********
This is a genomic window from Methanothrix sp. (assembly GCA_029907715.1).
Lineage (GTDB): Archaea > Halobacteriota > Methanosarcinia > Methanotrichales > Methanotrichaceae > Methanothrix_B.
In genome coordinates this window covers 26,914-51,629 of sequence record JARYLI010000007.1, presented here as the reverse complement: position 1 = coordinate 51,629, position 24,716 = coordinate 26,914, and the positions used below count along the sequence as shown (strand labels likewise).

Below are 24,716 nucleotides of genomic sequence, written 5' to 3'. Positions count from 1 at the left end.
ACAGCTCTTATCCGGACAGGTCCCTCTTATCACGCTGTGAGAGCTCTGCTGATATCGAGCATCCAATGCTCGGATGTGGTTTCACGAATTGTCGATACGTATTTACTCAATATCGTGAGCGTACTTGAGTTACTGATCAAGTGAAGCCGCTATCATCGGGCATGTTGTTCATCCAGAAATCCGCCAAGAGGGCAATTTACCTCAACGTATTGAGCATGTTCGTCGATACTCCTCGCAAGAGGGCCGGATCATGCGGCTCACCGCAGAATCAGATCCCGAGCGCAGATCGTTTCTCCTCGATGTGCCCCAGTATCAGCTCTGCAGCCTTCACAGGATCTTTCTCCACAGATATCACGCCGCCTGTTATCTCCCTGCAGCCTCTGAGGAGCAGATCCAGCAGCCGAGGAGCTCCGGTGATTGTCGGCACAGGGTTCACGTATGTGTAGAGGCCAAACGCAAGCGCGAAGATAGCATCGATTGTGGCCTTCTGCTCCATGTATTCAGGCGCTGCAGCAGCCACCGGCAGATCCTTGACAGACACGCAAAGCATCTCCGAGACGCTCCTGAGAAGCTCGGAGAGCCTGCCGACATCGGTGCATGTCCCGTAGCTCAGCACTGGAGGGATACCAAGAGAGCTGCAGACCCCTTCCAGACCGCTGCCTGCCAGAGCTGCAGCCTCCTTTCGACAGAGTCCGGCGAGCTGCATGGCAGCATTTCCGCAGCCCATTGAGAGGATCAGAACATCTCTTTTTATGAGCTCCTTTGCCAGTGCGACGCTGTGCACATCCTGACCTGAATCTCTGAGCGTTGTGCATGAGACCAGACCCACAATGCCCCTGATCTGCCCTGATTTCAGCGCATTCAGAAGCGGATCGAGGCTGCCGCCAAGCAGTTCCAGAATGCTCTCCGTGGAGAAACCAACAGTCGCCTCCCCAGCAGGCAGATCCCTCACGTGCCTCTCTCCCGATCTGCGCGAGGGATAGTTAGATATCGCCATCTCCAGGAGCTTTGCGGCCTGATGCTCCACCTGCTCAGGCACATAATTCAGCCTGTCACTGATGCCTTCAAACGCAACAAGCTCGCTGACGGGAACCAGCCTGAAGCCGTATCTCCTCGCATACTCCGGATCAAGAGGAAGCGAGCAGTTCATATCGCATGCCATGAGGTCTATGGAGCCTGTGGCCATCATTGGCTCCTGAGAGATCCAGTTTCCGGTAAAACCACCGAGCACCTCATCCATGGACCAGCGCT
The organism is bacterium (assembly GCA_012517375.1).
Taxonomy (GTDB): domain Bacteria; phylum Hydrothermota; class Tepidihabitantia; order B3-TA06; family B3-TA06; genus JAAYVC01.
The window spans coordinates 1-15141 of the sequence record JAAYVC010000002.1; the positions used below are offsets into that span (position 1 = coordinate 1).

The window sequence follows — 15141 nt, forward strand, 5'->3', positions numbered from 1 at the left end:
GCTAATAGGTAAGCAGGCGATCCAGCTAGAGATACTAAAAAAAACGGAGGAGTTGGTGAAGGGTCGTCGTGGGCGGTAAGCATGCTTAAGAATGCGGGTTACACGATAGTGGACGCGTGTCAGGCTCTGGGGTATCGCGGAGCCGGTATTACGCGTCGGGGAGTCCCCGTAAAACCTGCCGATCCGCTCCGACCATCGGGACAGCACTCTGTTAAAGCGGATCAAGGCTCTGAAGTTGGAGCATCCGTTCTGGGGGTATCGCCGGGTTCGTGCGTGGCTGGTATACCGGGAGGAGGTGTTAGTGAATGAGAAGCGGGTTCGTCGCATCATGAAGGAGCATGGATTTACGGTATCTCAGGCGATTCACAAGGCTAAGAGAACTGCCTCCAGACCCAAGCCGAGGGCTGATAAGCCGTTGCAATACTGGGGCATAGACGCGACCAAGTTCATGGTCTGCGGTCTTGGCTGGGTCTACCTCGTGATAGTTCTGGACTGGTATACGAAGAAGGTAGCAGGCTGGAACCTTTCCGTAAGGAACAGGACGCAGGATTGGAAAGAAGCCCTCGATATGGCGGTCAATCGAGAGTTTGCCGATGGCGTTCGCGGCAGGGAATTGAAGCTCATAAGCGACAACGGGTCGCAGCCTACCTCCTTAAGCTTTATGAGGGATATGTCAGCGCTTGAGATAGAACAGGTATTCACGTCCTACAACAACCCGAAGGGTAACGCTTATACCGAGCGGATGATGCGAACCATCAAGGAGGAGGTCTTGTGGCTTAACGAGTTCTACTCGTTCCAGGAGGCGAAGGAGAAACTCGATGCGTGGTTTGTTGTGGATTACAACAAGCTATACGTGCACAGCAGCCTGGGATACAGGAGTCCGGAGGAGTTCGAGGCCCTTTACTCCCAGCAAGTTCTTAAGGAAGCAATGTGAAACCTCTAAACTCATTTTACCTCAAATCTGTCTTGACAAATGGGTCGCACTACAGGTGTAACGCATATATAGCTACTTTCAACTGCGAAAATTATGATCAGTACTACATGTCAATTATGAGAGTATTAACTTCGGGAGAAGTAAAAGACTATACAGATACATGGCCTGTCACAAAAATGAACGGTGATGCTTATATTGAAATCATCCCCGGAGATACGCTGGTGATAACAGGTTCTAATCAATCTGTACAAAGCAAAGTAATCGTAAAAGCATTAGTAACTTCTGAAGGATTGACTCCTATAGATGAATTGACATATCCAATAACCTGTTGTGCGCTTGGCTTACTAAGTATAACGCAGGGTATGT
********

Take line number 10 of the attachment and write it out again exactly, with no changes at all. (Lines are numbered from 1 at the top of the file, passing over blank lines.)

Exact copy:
GCTAATAGGTAAGCAGGCGATCCAGCTAGAGATACTAAAAAAAACGGAGGAGTTGGTGAAGGGTCGTCGTGGGCGGTAAGCATGCTTAAGAATGCGGGTTACACGATAGTGGACGCGTGTCAGGCTCTGGGGTATCGCGGAGCCGGTATTACGCGTCGGGGAGTCCCCGTAAAACCTGCCGATCCGCTCCGACCATCGGGACAGCACTCTGTTAAAGCGGATCAAGGCTCTGAAGTTGGAGCATCCGTTCTGGGGGTATCGCCGGGTTCGTGCGTGGCTGGTATACCGGGAGGAGGTGTTAGTGAATGAGAAGCGGGTTCGTCGCATCATGAAGGAGCATGGATTTACGGTATCTCAGGCGATTCACAAGGCTAAGAGAACTGCCTCCAGACCCAAGCCGAGGGCTGATAAGCCGTTGCAATACTGGGGCATAGACGCGACCAAGTTCATGGTCTGCGGTCTTGGCTGGGTCTACCTCGTGATAGTTCTGGACTGGTATACGAAGAAGGTAGCAGGCTGGAACCTTTCCGTAAGGAACAGGACGCAGGATTGGAAAGAAGCCCTCGATATGGCGGTCAATCGAGAGTTTGCCGATGGCGTTCGCGGCAGGGAATTGAAGCTCATAAGCGACAACGGGTCGCAGCCTACCTCCTTAAGCTTTATGAGGGATATGTCAGCGCTTGAGATAGAACAGGTATTCACGTCCTACAACAACCCGAAGGGTAACGCTTATACCGAGCGGATGATGCGAACCATCAAGGAGGAGGTCTTGTGGCTTAACGAGTTCTACTCGTTCCAGGAGGCGAAGGAGAAACTCGATGCGTGGTTTGTTGTGGATTACAACAAGCTATACGTGCACAGCAGCCTGGGATACAGGAGTCCGGAGGAGTTCGAGGCCCTTTACTCCCAGCAAGTTCTTAAGGAAGCAATGTGAAACCTCTAAACTCATTTTACCTCAAATCTGTCTTGACAAATGGGTCGCACTACAGGTGTAACGCATATATAGCTACTTTCAACTGCGAAAATTATGATCAGTACTACATGTCAATTATGAGAGTATTAACTTCGGGAGAAGTAAAAGACTATACAGATACATGGCCTGTCACAAAAATGAACGGTGATGCTTATATTGAAATCATCCCCGGAGATACGCTGGTGATAACAGGTTCTAATCAATCTGTACAAAGCAAAGTAATCGTAAAAGCATTAGTAACTTCTGAAGGATTGACTCCTATAGATGAATTGACATATCCAATAACCTGTTGTGCGCTTGGCTTACTAAGTATAACGCAGGGTATGT